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Cognitive models focus on information and the computational manipulation of information. Rational models optimize the function that relates the input of a process to the output. In contrast, efficient algorithms minimize the computational cost of processing in terms of time. Minimizing time is a better criterion for normative models, because it reflects the energy costs of a physical system.
In order to develop sophisticated models of the core domains of knowledge that support complex cognitive processing in infants and children, developmental psychologists have mapped out the content of these knowledge domains. This research strategy may provide a blueprint for advancing research on adult cognitive processing. I illustrate this suggestion with examples from analogical reasoning and decision making.
Machery argues that concepts are too heterogeneous to be a natural kind. I argue that the book does not go far enough. Theories of concepts assume that the task of categorizing warrants a unique set of cognitive constructs. Instead, cognitive science must look across tasks to find a fundamental set of cognitive mechanisms.
The Wisconsin Card Sorting Task (WCST; Heaton, 1980) is commonly used to assess concept formation and set shifting. Cognitive research suggests that set shifting performance is enhanced by a match between a person’s regulatory focus (promotion focus: attempting to earn an entry into a cash drawing; prevention focus: attempting to avoid losing an entry into the drawing) and the task reward structure (gains: attempting to maximize points gained; losses: attempting to minimize points lost). A regulatory match results when attempting to earn an entry by maximizing points or attempting to avoid losing an entry by minimizing losses. We test the hypothesis that performance on a modified WCST is accentuated in younger, healthy participants when there is a match between the global performance incentive and the local task reward structure. As predicted, participants in a match showed better set shifting but equivalent initial concept formation when compared with participants in a mismatch. Furthermore, relative to a baseline control group, mismatch participants were significantly worse at set shifting than were participants in a regulatory match. These results suggest that set shifting performance might be impacted by incentive and task reward factors in ways that have not been considered previously. (JINS, 2010, 16, 352–359.)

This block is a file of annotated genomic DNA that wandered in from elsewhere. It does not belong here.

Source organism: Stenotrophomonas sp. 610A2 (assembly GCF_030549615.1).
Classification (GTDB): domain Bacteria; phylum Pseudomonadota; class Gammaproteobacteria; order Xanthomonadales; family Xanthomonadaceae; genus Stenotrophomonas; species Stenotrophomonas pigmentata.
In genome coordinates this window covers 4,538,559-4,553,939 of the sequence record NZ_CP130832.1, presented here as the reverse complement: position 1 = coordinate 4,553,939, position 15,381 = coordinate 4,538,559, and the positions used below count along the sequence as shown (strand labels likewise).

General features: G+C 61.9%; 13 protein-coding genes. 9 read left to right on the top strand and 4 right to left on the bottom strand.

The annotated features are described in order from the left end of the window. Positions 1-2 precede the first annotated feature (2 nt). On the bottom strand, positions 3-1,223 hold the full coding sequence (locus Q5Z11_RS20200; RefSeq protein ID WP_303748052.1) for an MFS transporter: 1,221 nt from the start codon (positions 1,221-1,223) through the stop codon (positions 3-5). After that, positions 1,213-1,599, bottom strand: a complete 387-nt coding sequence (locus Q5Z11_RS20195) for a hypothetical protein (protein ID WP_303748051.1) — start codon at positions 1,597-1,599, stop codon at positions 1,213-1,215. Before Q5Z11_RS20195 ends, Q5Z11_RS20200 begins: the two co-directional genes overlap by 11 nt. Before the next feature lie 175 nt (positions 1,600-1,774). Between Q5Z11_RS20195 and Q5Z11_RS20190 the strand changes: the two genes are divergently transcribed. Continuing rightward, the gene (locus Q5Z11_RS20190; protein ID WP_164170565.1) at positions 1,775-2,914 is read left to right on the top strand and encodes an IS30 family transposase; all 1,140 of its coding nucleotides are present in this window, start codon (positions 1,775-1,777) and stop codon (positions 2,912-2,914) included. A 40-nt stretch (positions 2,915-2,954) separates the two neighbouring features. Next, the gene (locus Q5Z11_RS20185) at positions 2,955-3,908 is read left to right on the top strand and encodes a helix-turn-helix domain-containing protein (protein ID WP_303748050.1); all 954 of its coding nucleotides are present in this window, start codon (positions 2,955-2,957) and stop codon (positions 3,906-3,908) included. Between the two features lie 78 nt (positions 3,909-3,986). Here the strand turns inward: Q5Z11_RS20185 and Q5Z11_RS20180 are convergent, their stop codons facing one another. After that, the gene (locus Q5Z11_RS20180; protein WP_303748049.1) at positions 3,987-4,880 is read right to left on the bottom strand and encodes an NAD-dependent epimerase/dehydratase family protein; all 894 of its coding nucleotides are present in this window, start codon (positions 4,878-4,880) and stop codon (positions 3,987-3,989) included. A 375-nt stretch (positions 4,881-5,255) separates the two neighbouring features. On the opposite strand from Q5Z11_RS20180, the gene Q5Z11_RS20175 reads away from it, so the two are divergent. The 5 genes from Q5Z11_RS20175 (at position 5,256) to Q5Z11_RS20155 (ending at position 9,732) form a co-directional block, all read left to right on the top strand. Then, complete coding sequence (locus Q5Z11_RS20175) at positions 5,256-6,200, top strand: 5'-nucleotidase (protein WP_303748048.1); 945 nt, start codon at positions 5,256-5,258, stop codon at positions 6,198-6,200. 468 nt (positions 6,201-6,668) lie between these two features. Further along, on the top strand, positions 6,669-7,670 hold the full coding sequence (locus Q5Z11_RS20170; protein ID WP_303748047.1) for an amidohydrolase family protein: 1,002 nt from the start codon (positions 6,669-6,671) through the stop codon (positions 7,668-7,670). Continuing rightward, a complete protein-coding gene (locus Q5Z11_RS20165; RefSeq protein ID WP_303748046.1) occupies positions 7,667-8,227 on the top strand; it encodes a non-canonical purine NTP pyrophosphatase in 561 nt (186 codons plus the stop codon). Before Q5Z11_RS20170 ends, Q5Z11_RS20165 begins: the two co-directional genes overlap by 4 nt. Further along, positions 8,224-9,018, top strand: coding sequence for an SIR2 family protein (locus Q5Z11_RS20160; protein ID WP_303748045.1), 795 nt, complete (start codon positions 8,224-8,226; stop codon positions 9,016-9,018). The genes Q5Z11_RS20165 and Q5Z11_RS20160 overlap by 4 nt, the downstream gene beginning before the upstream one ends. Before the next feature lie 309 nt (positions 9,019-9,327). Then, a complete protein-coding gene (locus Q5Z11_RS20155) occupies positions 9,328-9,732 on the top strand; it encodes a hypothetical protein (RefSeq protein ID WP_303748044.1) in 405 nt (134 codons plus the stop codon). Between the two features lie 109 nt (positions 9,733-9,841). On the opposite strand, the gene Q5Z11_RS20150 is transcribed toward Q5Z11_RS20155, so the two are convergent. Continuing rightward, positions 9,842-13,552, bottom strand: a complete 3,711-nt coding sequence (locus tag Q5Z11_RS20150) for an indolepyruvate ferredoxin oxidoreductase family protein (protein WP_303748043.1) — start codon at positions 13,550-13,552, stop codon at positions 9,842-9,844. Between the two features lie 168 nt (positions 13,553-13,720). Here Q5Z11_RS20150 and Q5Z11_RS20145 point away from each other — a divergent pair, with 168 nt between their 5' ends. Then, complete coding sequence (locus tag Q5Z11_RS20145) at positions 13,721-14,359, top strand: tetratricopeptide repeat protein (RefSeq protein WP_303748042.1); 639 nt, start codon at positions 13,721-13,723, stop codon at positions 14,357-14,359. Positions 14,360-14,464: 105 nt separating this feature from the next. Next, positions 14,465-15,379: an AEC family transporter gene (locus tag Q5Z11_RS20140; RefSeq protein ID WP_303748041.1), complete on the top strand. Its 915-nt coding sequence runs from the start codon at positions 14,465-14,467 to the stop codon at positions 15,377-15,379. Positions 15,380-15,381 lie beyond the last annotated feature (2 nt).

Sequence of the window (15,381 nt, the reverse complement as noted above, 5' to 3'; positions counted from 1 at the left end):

It is important to take a developmental approach to the problem of analogy. One limitation of this approach, however, is that it does not deal with the complexity of making analogical inferences. There are a few key principles of analogical inference that are not well captured by the analogical relational priming (ARP) model.
Relational representation abilities are a crucial cognitive difference between human and nonhuman animals. We argue that relational reasoning and representation supports the development of culture that increases in complexity. Thus, these abilities are a force that magnifies the apparent difference in cognitive abilities between humans and nonhumans.
There are two roadblocks to using game theory as a unified theory of the behavioral sciences. First, there may not be a single explanatory framework suitable for explaining psychological processing. Second, even if there is such a framework, game theory is too limited, because it focuses selectively on decision making to the exclusion of other crucial cognitive processes.